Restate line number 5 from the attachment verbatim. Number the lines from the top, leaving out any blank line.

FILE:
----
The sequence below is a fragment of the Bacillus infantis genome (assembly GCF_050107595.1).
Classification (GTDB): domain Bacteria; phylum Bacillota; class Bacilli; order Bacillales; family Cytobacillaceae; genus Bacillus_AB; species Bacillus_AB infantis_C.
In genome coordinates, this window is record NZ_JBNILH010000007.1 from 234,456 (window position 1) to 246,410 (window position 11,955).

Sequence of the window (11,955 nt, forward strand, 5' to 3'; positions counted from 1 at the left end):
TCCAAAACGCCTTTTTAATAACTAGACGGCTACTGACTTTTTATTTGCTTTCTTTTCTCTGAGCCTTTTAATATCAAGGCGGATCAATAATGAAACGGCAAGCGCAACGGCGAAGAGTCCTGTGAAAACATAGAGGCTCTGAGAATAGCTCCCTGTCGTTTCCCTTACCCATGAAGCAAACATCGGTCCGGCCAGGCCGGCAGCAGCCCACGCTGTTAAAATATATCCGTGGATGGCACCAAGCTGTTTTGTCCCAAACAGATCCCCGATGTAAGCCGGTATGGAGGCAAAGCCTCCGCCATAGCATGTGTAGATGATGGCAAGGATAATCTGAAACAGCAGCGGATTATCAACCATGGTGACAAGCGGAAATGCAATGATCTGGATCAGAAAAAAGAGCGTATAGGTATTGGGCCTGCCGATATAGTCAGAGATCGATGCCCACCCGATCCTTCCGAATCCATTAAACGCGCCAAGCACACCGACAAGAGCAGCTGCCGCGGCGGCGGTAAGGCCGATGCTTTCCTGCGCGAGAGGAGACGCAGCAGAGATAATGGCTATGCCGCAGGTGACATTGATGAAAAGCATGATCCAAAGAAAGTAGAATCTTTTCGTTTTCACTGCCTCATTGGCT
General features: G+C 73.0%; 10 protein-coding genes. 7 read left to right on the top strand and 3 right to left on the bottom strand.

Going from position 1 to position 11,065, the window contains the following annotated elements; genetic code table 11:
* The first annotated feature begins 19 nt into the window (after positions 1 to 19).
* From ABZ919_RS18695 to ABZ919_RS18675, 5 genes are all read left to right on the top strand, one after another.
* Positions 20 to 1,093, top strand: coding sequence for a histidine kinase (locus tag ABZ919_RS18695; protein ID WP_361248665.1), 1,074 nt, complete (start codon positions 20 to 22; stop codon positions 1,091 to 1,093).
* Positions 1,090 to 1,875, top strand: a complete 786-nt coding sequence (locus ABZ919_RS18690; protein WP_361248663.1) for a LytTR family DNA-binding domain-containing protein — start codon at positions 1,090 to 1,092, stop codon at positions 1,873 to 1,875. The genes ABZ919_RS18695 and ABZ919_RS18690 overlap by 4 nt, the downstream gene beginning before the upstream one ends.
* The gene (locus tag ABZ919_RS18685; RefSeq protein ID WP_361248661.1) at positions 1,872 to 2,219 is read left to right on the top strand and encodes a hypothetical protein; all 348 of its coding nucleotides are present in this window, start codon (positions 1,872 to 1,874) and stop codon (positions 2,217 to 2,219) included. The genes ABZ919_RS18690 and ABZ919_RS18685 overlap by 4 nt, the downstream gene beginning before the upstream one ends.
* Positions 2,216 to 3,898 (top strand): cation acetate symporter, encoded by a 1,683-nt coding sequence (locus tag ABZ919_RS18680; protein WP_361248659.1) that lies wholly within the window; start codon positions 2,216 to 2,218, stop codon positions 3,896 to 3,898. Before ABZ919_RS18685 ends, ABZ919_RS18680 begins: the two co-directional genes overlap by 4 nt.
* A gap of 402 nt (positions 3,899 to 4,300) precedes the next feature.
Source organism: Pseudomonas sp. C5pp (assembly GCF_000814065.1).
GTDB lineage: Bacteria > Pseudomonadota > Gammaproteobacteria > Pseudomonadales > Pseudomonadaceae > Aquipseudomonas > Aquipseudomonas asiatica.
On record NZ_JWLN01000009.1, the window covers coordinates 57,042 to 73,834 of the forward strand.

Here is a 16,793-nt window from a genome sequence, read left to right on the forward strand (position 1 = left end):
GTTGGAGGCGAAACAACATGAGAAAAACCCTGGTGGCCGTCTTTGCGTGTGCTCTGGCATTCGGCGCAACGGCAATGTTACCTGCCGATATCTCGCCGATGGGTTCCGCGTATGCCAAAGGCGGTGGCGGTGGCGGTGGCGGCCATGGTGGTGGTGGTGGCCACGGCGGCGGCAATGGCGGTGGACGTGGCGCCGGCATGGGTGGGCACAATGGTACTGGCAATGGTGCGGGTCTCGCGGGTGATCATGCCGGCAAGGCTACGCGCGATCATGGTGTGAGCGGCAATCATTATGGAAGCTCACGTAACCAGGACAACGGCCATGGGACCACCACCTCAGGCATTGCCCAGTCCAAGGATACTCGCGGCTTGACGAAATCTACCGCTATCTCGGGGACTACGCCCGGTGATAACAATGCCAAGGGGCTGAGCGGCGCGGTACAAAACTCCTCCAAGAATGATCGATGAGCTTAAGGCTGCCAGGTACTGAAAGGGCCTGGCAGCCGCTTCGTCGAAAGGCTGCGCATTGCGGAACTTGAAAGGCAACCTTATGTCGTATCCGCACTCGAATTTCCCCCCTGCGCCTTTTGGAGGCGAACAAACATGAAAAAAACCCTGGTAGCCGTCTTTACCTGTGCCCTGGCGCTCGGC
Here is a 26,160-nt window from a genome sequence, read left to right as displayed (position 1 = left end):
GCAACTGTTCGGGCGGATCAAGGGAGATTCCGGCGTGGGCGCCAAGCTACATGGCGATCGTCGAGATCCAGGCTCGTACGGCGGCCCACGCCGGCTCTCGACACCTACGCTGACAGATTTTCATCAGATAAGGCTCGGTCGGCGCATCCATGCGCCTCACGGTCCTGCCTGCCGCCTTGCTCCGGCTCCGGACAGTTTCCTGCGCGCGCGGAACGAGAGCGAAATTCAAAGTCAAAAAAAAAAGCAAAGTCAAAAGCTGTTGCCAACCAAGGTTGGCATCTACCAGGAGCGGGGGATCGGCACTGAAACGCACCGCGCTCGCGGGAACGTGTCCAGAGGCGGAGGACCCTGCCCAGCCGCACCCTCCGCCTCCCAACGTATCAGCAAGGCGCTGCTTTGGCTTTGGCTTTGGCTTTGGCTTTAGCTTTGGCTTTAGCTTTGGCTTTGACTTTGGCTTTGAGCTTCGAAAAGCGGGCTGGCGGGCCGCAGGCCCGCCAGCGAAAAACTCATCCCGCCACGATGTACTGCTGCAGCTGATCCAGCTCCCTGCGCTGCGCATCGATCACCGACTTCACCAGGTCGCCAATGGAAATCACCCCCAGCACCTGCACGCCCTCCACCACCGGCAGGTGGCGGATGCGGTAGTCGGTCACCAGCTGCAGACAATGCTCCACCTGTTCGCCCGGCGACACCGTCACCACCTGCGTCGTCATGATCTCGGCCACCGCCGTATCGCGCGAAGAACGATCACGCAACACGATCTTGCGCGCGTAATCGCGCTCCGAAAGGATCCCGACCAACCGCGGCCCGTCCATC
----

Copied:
TCCAAAACGCCTTTTTAATAACTAGACGGCTACTGACTTTTTATTTGCTTTCTTTTCTCTGAGCCTTTTAATATCAAGGCGGATCAATAATGAAACGGCAAGCGCAACGGCGAAGAGTCCTGTGAAAACATAGAGGCTCTGAGAATAGCTCCCTGTCGTTTCCCTTACCCATGAAGCAAACATCGGTCCGGCCAGGCCGGCAGCAGCCCACGCTGTTAAAATATATCCGTGGATGGCACCAAGCTGTTTTGTCCCAAACAGATCCCCGATGTAAGCCGGTATGGAGGCAAAGCCTCCGCCATAGCATGTGTAGATGATGGCAAGGATAATCTGAAACAGCAGCGGATTATCAACCATGGTGACAAGCGGAAATGCAATGATCTGGATCAGAAAAAAGAGCGTATAGGTATTGGGCCTGCCGATATAGTCAGAGATCGATGCCCACCCGATCCTTCCGAATCCATTAAACGCGCCAAGCACACCGACAAGAGCAGCTGCCGCGGCGGCGGTAAGGCCGATGCTTTCCTGCGCGAGAGGAGACGCAGCAGAGATAATGGCTATGCCGCAGGTGACATTGATGAAAAGCATGATCCAAAGAAAGTAGAATCTTTTCGTTTTCACTGCCTCATTGGCT